He shared a small office above a grocer's shop in Shepherd's Bush with Spike Milligan. Late in 1954 they began collaborating on scripts for The Goon Show, their first script was for a Goon Show special called Archie in Goonland, a crossover between The Goon Show and Educating Archie. The special was broadcast in June 1954 and featured the regular Goon Show cast plus Peter Brough and Archie Andrews and Hattie Jacques. It was not a success and neither a recording nor the script has survived. In 1955 Eric Sykes wrote and performed in a BBC Christmas spectacular, a spoof pantomime called Pantomania, which featured many well-known personalities of the era. That same year he signed a contract as scriptwriter and variety show presenter for the newly formed ATV, while continuing to write and perform for the BBC.
In 1956 he performed, wrote and acted as script editor for Rediffusion’s TV comedy The Idiot Weekly, Price 2d, trying to translate the humour of the Goons to television. It starred Peter Sellers, with Eric Sykes, Kenneth Connor, and Valentine Dyall. During this year he also made his second film, playing a minor role in the Max Bygraves film Charley Moon, which also featured Bill Fraser, Peter JonesDennis Price, and child actress Jane Asher. During 1956–57, he also wrote for and performed in The Tony Hancock Show, where he again worked with Hattie Jacques.
By this time he had developed hearing problems; he subsequently lost most of his hearing, but learned to lip-read and watch other performers. In 1959 he wrote and directed the BBC special Gala Opening, with a cast that included 'Professor' Stanley Unwin and Hattie Jacques and he had a role in the Tommy Steele film Tommy the Toreador.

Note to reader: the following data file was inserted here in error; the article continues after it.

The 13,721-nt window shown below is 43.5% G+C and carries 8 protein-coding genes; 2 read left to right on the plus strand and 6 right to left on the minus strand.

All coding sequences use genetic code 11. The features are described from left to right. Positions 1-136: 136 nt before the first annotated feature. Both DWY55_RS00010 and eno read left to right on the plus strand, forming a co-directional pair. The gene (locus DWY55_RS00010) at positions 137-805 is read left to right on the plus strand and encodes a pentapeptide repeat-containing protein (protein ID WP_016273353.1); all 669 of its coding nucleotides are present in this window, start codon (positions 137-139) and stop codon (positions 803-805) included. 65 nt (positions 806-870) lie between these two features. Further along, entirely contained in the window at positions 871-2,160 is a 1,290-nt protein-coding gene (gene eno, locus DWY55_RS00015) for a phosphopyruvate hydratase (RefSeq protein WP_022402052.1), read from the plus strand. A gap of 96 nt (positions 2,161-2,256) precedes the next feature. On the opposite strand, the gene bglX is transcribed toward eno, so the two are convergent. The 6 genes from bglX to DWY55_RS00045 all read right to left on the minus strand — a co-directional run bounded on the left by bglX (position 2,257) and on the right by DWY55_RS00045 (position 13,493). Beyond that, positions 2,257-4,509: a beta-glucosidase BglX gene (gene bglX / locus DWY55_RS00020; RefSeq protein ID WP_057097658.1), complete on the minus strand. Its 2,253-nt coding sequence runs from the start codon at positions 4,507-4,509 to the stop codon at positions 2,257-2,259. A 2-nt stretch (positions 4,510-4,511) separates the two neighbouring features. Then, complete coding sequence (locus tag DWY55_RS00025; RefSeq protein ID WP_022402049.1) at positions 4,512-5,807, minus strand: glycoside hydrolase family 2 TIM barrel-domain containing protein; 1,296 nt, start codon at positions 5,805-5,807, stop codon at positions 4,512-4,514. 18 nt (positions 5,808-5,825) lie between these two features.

In the 1960s Eric Sykes and his old friend Hattie Jacques co-starred in a new 30-minute BBC TV sitcom, Sykes and a..., created with Johnny Speight. The original concept had Eric living with his wife, with simple plots centring on everyday problems, but he soon realised that by changing the house-mate from wife to sister it offered more scope for storylines. In the revised concept Eric Sykes lived at 24 Sebastopol Terrace, East Acton, with his unmarried twin sister Harriet, played by Hattie Jacques. The other regular cast members were Deryck Guyler as local constable "Corky" Turnbull and Richard Wattis as their snobbish, busybody neighbour Charles Brown.
Nine short seasons of Sykes and A... were made between 1960 and 1965, ranging between six and nine episodes plus a short 1962 special in the BBC's annual Christmas Night with the Stars programme. Twenty-five of the original fifty-nine episodes of Sykes and A… have survived in the BBC archives. It was during this series that he introduced one of his best known creations, the wordless slapstick film The Plank.
In 1962 he played his first starring film role in Village of Daughters featuring a mostly British cast including John Le Mesurier (who was married to Hattie Jacques). During 1965, he made what proved to be the final series of Sykes and A... and appeared in three major films.
In 1967 he and his old comrade Jimmy Edwards started touring with the farce Big Bad Mouse and they would return to this on and off until 1975.